Chemical Engineer Justin Notestein Seeks to Clean Up Chemical Processes
DuPont Young Professor, 3M Non-Tenured Faculty Award, McCormick Adviser of the Year: In his short time at the McCormick School of Engineering, Justin Notestein has racked up honors. The assistant professor of chemical and biological engineering has attracted considerable attention, both in regard to his cutting-edge green technology research and his skills with students.
“Two things drew me to Northwestern,” said Notestein, a Dallas native who joined the faculty in 2007. “The first was the opportunity to collaborate – as opposed to compete – with some of the top minds in my field. We tackle big problems and bring creative approaches to longstanding problems. And the second thing, of course, was the students.”
As an undergraduate at Princeton University, Notestein majored in chemical engineering, but he found his interests drawn toward its intersection with chemistry and also the realm of materials science. This duality continued as a PhD candidate at the University of California, Berkeley, where Notestein studied under two researchers: one a traditional chemical engineer in the field of catalysis, and another whose interests lay more in the development of new materials.
After completing a post-doc in synthetic organic chemistry at the University of Illinois, Urbana-Champaign – again, an unusual area of research for a chemical engineer – Notestein arrived at Northwestern’s Department of Chemical and Biological Engineering.
“What I bring to the chemical engineering department is the desire to bridge the worlds of synthetic chemistry and the rational treatment of data and complex systems of chemical engineering,” Notestein said.
His goal: designing new materials and gaining new understanding in the fields of catalysis and adsorption in hopes of creating more sustainable alternatives to chemical processes.
For Notestein, the importance of these two fields can’t be overstated. Catalysis (the process by which a material helps transform one chemical into another) and its component process, adsorption (in which a molecule is adhered onto the surface of a material) are estimated to account for some 20 percent of the world’s gross domestic product; the processes are a vital step in the creation of all chemical-derived materials, from gasoline to plastics to pharmaceuticals. Notestein’s group is interested in dissecting catalytic processes to understand how they work and then applying that knowledge to create greener solutions to the world’s problems.
“Many catalysts are known to be useful for large-scale industrial processes, but the reactions are extremely complicated, and it’s not clear how they work,” Notestein said. “Empirically you know this powder on the shelf does what you need it to do, but you may not know what part of its structure is the critical element. We seek to make more controlled versions of these catalysts so we can modify them and find the true active site.”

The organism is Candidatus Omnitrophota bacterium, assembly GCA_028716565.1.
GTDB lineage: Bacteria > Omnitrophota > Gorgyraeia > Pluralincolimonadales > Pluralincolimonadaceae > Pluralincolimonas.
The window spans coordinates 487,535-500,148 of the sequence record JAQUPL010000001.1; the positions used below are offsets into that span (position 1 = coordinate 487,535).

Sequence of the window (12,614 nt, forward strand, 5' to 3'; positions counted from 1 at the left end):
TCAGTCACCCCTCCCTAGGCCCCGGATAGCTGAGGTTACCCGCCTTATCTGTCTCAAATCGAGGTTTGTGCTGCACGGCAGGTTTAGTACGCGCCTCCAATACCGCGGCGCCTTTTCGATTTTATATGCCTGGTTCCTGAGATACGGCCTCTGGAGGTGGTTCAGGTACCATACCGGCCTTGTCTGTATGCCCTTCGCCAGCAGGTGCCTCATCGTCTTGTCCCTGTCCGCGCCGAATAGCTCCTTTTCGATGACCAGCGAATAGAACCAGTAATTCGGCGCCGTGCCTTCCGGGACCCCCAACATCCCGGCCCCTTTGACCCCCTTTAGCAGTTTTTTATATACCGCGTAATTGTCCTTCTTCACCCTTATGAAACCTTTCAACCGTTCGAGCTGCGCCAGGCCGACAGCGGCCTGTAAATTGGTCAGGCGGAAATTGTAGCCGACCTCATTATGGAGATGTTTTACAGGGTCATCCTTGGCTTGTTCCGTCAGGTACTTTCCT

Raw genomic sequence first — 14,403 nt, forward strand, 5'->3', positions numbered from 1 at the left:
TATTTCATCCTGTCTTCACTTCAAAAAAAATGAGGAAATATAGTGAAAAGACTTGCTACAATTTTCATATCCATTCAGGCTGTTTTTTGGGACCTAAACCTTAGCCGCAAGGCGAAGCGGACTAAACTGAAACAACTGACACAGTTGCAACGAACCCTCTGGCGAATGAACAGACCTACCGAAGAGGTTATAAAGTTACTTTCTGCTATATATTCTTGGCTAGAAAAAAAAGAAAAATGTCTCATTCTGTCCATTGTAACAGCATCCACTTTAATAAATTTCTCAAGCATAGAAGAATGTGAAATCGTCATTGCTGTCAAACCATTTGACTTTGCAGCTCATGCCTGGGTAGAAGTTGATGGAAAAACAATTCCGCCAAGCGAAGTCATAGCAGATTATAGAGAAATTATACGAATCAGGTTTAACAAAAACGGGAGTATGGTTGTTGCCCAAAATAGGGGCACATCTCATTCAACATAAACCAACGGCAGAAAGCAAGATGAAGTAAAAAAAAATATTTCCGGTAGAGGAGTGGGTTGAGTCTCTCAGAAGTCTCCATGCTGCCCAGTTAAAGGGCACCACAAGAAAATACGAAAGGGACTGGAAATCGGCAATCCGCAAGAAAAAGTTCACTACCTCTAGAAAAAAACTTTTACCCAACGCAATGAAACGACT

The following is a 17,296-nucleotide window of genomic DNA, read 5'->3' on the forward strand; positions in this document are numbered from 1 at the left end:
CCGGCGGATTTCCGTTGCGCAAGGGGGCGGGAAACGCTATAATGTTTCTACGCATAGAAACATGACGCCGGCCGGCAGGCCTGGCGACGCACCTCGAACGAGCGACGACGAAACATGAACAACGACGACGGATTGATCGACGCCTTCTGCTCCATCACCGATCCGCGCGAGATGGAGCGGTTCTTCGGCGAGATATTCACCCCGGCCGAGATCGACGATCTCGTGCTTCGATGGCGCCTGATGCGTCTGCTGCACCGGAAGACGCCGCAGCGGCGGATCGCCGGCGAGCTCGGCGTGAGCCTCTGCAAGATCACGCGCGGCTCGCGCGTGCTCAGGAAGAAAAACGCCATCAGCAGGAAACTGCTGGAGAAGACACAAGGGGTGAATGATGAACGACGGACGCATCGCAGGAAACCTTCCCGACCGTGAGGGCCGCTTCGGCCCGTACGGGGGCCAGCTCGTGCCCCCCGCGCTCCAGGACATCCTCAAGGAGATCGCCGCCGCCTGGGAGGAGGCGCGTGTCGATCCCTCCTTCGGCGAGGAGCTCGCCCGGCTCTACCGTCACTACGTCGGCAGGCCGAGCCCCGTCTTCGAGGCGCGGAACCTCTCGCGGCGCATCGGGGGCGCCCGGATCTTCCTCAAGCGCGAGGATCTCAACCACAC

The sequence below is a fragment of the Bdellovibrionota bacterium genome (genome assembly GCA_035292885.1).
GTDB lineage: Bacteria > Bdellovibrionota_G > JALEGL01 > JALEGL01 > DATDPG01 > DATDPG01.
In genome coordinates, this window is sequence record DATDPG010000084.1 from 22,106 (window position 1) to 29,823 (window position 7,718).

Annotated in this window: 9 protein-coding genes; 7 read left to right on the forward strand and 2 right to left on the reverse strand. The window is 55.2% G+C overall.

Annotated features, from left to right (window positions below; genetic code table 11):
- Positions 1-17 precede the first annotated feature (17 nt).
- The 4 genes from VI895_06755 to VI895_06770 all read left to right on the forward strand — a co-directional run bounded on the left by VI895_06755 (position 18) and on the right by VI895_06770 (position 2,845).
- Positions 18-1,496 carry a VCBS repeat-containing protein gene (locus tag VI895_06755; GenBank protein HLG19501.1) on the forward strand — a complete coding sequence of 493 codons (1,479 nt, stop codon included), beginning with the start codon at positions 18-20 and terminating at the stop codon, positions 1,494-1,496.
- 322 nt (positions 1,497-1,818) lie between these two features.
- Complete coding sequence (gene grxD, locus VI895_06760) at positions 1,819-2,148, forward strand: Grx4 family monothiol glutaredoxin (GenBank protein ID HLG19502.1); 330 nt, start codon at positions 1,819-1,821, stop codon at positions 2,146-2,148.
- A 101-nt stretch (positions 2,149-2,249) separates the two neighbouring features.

With current technology, catalytic processes are often inefficient, producing wasteful side products or using oxidants that are environmentally hazardous or toxic; Notestein hopes to develop new, cleaner alternatives. His group is also working to purify bio-derived fuels and to clean non-traditional crude oil sources; to capture and reconvert carbon dioxide into useful chemical products and fuels; and, in a project with Argonne National Laboratory, to transform sugars into useful chemicals. He recently initiated two projects totaling $1 million per year on finding alternate routes to important monomers as part of new initiative from the Dow Chemical Company.
When not in his laboratory, Notestein teaches CHEM ENG 210, an introductory chemical engineering course. He says he’s been heartened to see enrollment in the class growing, especially among non-chemical engineering students.
“More students are beginning to see how courses like this give you a systems-level view of the world that can be very useful for people working in other application areas, such as chemistry or biomedical engineering, to help them understand cost and global impact,” he said.
Notestein has also taught a capstone course in chemical process design and a graduate-level course in kinetics and reactor design. Starting in winter 2012, he will offer a new undergraduate class on chemical product design that will teach students how to select molecular properties to create desirable products. His work as an academic mentor has also been well received by his students, who successfully nominated Notestein in 2010 as McCormick Adviser of the Year.
“Working with students is just exceptionally rewarding,” said Notestein, who has settled in Evanston with his wife, a chemist-turned-first-grade-teacher and their one-year-old son. “McCormick has been an excellent home to me.”
-- Sarah Ostman